Golf’s oldest living Major champion Kel Nagle died today in Sydney at the age of 94. The Australian won the 1960 Open Championship at St Andrews, defeating Arnold Palmer by a single shot.
A winner of 61 tournaments on the Australasian Tour, Nagle wasn’t a frequent traveller in his early years as a professional. He played just twice in The Open Championship through the 1950s, finishing tied for 19th in both 1951 and 1955.
In his mid 30s Nagle changed his game, he shortened his swing with a view towards keeping the ball in play. He relied on his unerring accuracy with his irons, his excellent short-game and his deadly putting.
Together with his great pal Peter Thomson, Nagle won the Canada Cup (the World Cup of Golf) in both 1954 and 1959. In 1960, the Australians travelled to Europe to defend their title at Portmarnock in Dublin. Sam Snead and Arnold Palmer triumphed in that event, but Nagle had played well and he went on to St Andrews to contest The Open Championship with a good degree of confidence.
At the Home of Golf, Nagle enjoyed his finest week in the sport. He played brilliantly for the first three rounds to carry a two-stroke lead over Roberto De Vicenzo into the final 18-holes. He played steadily, but Arnold Palmer was on a charge. The American birdied the 72nd hole for a 68 to finish on nine-under-par. Nagle was still one clear playing the Road Hole, but he left himself a testing eight-foot putt on the 17th green to stay ahead. Showing nerves of steel, he rapped his ball into the cup. He then pitched to within three feet on the final green and could allow himself the luxury of two-putts for the win.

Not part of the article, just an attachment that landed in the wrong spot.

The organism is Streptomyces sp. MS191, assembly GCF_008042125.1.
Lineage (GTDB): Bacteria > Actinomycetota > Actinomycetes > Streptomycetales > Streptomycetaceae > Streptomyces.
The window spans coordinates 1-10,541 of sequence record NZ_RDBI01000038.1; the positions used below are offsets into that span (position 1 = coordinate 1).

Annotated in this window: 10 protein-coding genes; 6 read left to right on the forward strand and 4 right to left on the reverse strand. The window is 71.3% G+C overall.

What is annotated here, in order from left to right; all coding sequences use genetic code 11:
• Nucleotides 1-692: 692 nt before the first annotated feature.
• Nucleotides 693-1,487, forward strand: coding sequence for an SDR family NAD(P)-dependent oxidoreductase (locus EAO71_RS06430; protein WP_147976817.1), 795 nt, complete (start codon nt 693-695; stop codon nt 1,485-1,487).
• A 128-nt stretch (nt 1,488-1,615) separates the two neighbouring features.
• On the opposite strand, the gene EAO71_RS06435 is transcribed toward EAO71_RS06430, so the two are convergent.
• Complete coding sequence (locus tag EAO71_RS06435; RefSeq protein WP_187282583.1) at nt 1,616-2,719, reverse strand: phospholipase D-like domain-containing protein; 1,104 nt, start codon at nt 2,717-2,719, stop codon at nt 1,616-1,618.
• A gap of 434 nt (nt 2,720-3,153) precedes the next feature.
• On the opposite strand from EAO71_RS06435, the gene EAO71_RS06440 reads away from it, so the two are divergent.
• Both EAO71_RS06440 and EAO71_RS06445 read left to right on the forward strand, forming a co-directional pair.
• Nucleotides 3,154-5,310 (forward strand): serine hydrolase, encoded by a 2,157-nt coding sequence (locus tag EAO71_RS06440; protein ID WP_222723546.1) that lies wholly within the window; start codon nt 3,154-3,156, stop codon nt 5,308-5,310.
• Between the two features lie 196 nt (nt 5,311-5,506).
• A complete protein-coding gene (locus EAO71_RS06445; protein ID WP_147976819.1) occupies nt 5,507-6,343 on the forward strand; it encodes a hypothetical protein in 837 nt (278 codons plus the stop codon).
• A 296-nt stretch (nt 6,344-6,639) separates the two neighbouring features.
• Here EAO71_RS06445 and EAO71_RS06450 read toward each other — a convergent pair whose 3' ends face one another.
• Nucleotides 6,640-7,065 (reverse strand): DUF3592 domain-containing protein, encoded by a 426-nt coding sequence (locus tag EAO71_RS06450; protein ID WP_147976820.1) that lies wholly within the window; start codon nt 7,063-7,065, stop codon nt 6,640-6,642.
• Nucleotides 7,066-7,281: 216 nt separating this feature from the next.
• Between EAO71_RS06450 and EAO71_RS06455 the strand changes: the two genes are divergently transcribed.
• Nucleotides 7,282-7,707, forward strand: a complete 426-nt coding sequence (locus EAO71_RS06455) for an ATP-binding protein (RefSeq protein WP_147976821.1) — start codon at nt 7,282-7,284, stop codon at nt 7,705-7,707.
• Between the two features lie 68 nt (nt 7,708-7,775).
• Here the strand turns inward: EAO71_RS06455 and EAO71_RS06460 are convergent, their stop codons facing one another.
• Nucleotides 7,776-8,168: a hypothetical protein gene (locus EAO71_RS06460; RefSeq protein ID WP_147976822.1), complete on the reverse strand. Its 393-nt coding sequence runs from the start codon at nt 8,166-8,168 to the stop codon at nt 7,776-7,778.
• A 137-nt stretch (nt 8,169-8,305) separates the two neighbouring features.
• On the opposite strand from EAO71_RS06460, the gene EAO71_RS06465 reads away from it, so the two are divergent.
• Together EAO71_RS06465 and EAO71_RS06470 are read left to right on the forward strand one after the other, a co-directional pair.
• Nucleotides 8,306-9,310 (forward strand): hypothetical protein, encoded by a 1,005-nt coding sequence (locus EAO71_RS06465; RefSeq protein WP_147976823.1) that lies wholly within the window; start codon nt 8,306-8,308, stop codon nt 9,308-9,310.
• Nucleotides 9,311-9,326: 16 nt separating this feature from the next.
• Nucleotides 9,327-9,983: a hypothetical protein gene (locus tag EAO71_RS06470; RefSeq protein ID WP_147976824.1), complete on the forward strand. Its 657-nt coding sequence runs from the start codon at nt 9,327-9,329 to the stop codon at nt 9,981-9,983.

Nagle proved his victory wasn’t a flash in the pan – he finished in the top-10 in six further Open Championships through the 1960s and he was runner-up to Gary Player in the 1965 U.S Open at Bellerive Country Club – losing out in a 36-hole playoff.
Nagle remained competitive as he became older. As late as 1977 (at the age of 57) he finished second on the Australasian money list.
Nagle was a friend and mentor to many great Australian players and he will be fondly remembered.